About Community Health Centres
Canada’s first Community Health Centres (CHC), Mount Carmel Clinic, was established in Winnipeg in 1926. CHCs are often known by different names across Canada, but they all have several essential attributes. CHCs are all multi-sector healthcare and social services organizations. They deliver integrated, people-centred services and programs that reflect the needs and priorities of the diverse communities they serve. Numerous federal and provincial studies have recommended expanding access to CHCs as a cost-effective way to improve health and access to appropriate care and support for Canadians.
By definition (updated national definition, 2016), a Community Health Centre is any not-for-profit organization, co-operative, or government agency which adheres to all five of the following domains:
1. Provides Team-Based, Interprofessional Primary Care
In contrast to solo practitioner models, Community Health Centres offer high-quality primary care through a collaborative team approach. Social workers, family physicians, nurse practitioners, nurses, dietitians, chiropodists, dental hygienists, therapists and other clinicians provide services in a team environment, based on patient needs.
2. Integrates services in primary care, health promotion and community wellbeing
Community Health Centres integrate team-based primary care with health promotion programs, illness prevention programs and community health initiatives, in keeping with the World Health Organization’s definition of primary health care.
3. Is Community-Centred
Factors affecting health and healthcare vary from community to community. That’s why CHCs focus on the most appropriate services and programs for the local community they serve — whether that means a geographical catchment or a community of individuals with common characteristics. CHCs engage members of the community in helping to identify priorities and strategies for services. This includes community needs assessments; client surveys; community advisory groups; and in many instances, a volunteer Board of Directors comprised of community members.
4. Actively Addresses Social Determinants of Health
As part of their integrated, comprehensive approach, CHCs support individuals, families and communities to achieve health by actively addressing “social determinants of health” such as poverty, access to shelter/housing, education, language barriers and other factors that have a direct impact on health, including access to appropriate healthcare services. In this way, CHCs help tackle the root causes of illness, working from an “upstream” approach to prevent illness and progression of illness.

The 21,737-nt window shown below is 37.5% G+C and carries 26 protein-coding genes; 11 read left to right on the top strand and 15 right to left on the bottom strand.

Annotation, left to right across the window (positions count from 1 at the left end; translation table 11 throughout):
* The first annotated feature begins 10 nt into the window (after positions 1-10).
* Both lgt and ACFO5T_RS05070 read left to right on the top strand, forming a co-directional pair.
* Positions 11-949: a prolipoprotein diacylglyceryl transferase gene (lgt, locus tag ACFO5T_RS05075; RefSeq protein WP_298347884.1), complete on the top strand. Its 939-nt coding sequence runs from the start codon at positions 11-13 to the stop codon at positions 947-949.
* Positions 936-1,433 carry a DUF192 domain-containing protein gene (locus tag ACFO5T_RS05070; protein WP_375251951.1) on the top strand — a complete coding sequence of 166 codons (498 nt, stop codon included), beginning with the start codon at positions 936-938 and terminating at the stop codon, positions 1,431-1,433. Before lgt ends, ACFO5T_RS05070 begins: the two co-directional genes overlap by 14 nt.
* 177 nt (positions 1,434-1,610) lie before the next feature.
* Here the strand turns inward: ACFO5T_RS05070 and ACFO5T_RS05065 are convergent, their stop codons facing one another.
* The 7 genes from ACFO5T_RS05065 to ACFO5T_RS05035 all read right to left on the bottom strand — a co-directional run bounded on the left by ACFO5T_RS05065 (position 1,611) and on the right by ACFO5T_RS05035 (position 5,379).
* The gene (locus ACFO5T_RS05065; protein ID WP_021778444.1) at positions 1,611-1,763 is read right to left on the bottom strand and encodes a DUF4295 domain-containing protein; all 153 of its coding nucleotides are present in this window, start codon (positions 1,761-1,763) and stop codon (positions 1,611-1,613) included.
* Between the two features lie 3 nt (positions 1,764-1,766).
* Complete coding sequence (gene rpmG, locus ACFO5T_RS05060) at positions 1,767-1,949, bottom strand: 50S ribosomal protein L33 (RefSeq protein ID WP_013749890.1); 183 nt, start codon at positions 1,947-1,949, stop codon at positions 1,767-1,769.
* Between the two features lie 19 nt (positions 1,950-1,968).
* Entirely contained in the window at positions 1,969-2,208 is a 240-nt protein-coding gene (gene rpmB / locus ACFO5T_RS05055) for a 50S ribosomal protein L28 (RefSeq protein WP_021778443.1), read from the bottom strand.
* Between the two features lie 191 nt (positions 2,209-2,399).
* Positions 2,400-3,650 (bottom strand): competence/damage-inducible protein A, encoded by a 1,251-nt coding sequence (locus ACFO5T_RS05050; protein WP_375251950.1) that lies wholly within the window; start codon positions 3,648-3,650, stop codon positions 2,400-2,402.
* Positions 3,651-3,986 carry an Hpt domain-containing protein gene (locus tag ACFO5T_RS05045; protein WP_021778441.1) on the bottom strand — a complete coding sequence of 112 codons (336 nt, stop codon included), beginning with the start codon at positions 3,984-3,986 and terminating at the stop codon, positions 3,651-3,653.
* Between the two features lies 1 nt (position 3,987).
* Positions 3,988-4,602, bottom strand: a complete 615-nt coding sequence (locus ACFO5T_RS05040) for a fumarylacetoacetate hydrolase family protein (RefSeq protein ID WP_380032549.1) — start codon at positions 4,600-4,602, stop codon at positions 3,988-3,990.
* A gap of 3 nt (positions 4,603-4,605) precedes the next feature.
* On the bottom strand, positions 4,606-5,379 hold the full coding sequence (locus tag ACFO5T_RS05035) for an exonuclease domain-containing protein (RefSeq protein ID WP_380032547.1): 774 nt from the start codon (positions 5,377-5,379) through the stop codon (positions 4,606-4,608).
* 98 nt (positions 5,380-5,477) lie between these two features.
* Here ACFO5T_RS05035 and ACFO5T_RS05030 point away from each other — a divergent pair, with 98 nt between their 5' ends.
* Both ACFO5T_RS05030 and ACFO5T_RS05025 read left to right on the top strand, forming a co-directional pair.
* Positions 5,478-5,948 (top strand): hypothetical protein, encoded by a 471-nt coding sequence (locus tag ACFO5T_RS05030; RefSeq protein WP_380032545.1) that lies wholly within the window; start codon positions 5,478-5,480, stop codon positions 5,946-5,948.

5. Demonstrates Commitment to Health Equity and Social Justice
CHCs recognize that many differences in health status among segments of the population are socially and institutionally structured. As such, these differences are avoidable and unfair. CHCs work to eliminate these health inequities. CHCs are also committed to social justice, meaning the fair and compassionate distribution of the fruits of economic growth. CHCs advocate for these principles to be embedded within the institutions of society such as taxation, social insurance, public healthcare, public schooling, public services, labour law, and the regulation of markets.
Evidence and Impact
Research from many jurisdictions demonstrates that Community Health Centres provide effective and cost-effective care, achieving important outcomes in improving health and reducing health system costs.
CHCs: Facts and Figures
In 2013, the first-ever Canadian Community Health Centres Survey invited CHCs from across Canada to provide input regarding their scope of operations, services, programs and client populations. Survey responses were received from over 200 CHCs across all 13 provinces and territories. The 2016 CHCs Survey adds further depth to our understanding of Canada’s CHCs by presenting new findings on the multi-sector nature of CHCs as well as the operational and infrastructure pressures CHCs are facing across the country.